Feeds

EU commissioner backs record biz on copyright extensions

The picture of Dorian Gray Sir Cliff

Beginner's guide to SSL certificates

European internal markets commissioner Charlie McCreevy has thrown his weight behind the long-running record industry campaign to extend copyright protection for sound recordings.

Under proposals the Irish politician announced yesterday, performance rights holders such as Cliff Richard would receive royalties for 95 years rather than the current 50 year term. It would bring the EU in line with the US, where copyrights have been repeatedly extended at the behest of the Disney corporation.

The domestic push for term extension was comprehensively rejected by the Gowers Review of intellectual property in 2006. Based on economic analysis by Cambridge University, Financial Times former editor Andrew Gowers concluded that the beneficiaries of extension would be mostly "major record labels and their shareholders".

The UK government accepted his recommendation in July 2007, saying "the review took account of the question of parity with other countries such as the US, and concluded that, although royalties were payable for longer there, the total amount was likely to be similar – or possibly less – as there were fewer revenue streams available under the US system".

Long before then, however, the BPI signalled its intention to take the lobbying campaign to Brussels in spite of Gowers' evidence. In an interview with The Register, Gowers lamented: "They [the EU] will surely be descended upon by the lobbyists in the coming months."

That European assault has now apparently borne its first fruit.

"I disagree with Gowers," McCreevy said yesterday. "It is the performer who gives life to the composition and, while most of us have no idea who wrote our favourite song, we can usually name the performer." The UK offers composers copyright protection for their lifetime plus 70 years.

McCreevy's 95-year plan would need to be backed by the European Parliament and then a majority of national governments. The UK has not indicated any shift in its position. The Tory opposition, however, has offered the BPI copyright extension in exchange for an undertaking from its members to provide "positive role models for young kids to look up to, draw inspiration from, and aspire to be".

The European proposals also include a consultation on how to operate copyright infringement levies on blank media across the bloc, and powers for musicians to jump ship to a new record label if their current one won't re-release old albums. ®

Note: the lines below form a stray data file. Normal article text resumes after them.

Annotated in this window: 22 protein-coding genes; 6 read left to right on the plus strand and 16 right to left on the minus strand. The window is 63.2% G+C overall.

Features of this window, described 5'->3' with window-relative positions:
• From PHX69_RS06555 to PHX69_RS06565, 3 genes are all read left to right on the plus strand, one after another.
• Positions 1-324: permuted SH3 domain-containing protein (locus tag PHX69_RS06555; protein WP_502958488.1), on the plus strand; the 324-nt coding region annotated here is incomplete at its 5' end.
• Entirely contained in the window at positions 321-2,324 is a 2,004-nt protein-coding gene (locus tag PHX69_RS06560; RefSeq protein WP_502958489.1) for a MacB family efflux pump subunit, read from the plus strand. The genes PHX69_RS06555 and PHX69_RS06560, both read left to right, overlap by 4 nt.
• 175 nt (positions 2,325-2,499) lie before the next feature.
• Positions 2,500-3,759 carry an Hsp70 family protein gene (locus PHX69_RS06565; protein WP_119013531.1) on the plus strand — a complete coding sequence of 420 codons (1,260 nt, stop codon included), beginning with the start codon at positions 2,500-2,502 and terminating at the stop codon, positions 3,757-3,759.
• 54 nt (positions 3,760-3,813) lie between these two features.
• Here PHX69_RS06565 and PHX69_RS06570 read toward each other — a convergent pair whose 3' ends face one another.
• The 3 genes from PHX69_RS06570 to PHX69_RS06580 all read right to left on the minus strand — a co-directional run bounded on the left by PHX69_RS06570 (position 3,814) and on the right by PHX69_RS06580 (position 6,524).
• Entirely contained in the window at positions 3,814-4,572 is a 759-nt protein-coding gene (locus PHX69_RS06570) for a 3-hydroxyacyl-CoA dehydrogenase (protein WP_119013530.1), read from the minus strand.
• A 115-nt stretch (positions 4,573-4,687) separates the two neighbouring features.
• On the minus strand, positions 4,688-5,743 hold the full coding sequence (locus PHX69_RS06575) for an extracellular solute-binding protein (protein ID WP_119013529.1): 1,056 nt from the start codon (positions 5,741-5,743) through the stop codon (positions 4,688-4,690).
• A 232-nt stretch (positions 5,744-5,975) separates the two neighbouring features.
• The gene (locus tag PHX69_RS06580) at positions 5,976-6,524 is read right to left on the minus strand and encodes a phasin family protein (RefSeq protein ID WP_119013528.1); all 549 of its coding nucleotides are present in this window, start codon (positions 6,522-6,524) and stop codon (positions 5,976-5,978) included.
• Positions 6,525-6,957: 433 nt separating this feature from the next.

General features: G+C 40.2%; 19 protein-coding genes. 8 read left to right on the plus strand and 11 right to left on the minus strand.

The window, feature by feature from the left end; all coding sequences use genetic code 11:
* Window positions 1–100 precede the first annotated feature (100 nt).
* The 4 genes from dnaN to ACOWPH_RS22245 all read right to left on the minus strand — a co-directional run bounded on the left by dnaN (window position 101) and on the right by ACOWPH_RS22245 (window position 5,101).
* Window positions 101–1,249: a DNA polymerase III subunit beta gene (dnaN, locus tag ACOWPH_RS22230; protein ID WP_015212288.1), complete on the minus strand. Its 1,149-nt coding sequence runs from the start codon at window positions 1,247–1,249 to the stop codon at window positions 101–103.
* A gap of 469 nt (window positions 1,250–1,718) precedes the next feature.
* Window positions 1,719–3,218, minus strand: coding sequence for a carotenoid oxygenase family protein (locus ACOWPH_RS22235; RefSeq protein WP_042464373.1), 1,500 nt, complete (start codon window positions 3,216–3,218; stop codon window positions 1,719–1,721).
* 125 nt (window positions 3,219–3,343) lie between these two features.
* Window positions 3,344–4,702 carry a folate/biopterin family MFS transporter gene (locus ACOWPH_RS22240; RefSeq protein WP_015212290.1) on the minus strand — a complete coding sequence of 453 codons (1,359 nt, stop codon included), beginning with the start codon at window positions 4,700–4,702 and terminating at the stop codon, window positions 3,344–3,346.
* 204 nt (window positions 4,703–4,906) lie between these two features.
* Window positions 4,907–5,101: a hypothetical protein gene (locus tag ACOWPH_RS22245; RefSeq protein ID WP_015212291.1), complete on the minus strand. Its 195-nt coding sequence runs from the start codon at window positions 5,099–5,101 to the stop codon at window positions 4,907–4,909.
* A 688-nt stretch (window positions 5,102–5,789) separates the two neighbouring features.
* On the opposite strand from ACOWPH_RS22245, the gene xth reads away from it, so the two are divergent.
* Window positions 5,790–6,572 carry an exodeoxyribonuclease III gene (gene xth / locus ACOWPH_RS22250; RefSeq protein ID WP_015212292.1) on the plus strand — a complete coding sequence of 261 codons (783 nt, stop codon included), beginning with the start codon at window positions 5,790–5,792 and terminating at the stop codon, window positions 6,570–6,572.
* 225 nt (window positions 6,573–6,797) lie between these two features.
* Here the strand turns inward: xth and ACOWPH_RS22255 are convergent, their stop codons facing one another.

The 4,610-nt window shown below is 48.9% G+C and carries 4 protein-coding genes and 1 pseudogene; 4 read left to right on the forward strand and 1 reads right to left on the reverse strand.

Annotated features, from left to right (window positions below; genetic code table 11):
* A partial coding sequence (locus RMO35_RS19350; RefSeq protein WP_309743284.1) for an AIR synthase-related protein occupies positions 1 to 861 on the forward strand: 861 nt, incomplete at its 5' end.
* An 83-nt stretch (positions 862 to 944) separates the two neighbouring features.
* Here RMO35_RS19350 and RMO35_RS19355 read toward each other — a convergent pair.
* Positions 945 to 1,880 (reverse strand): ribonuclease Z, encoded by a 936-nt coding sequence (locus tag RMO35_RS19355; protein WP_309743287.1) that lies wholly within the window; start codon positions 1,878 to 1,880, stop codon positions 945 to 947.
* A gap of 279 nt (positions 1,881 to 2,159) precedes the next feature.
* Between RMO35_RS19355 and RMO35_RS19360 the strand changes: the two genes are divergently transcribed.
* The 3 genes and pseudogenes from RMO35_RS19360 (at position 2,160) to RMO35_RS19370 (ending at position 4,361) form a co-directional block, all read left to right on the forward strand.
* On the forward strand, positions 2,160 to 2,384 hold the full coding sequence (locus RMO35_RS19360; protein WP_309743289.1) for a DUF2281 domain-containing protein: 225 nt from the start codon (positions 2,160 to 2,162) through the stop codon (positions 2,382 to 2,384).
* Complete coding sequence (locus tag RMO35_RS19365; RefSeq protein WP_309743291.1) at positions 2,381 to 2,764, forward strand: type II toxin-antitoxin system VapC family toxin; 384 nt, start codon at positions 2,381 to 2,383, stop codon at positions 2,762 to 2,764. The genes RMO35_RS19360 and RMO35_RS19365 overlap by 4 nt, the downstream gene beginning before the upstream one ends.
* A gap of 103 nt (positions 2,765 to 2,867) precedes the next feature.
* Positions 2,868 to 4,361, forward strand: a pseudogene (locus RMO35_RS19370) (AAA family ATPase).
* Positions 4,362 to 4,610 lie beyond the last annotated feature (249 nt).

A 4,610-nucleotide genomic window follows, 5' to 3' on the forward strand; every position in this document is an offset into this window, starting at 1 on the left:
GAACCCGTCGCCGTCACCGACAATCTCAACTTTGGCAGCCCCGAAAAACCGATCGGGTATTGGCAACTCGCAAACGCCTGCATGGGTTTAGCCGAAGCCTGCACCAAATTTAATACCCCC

Providing a secure and efficient Helpdesk

More from The Register

next story
Scrapping the Human Rights Act: What about privacy and freedom of expression?
Justice minister's attack to destroy ability to challenge state
WHY did Sunday Mirror stoop to slurping selfies for smut sting?
Tabloid splashes, MP resigns - but there's a BIG copyright issue here
DVLA website GOES TITSUP on day paper car tax discs retire
Welcome to GOV.UK - digital by de ... FAULT
Hey Brit taxpayers. You just spent £4m on Central London ‘innovation playground’
Catapult me a Mojito, I feel an Digital Innovation coming on
Google hits back at 'Dear Rupert' over search dominance claims
Choc Factory sniffs: 'We're not pirate-lovers - also, you publish The Sun'
EU to accuse Ireland of giving Apple an overly peachy tax deal – report
Probe expected to say single-digit rate was unlawful
Inequality increasing? BOLLOCKS! You heard me: 'Screw the 1%'
There's morality and then there's economics ...
While you queued for an iPhone 6, Apple's Cook sold shares worth $35m
Right before the stock took a 3.8% dive amid bent and broken mobe drama
EU probes Google’s Android omerta again: Talk now, or else
Spill those Android secrets, or we’ll fine you
prev story

Whitepapers

Forging a new future with identity relationship management
Learn about ForgeRock's next generation IRM platform and how it is designed to empower CEOS's and enterprises to engage with consumers.
Storage capacity and performance optimization at Mizuno USA
Mizuno USA turn to Tegile storage technology to solve both their SAN and backup issues.
The next step in data security
With recent increased privacy concerns and computers becoming more powerful, the chance of hackers being able to crack smaller-sized RSA keys increases.
Security for virtualized datacentres
Legacy security solutions are inefficient due to the architectural differences between physical and virtual environments.
A strategic approach to identity relationship management
ForgeRock commissioned Forrester to evaluate companies’ IAM practices and requirements when it comes to customer-facing scenarios versus employee-facing ones.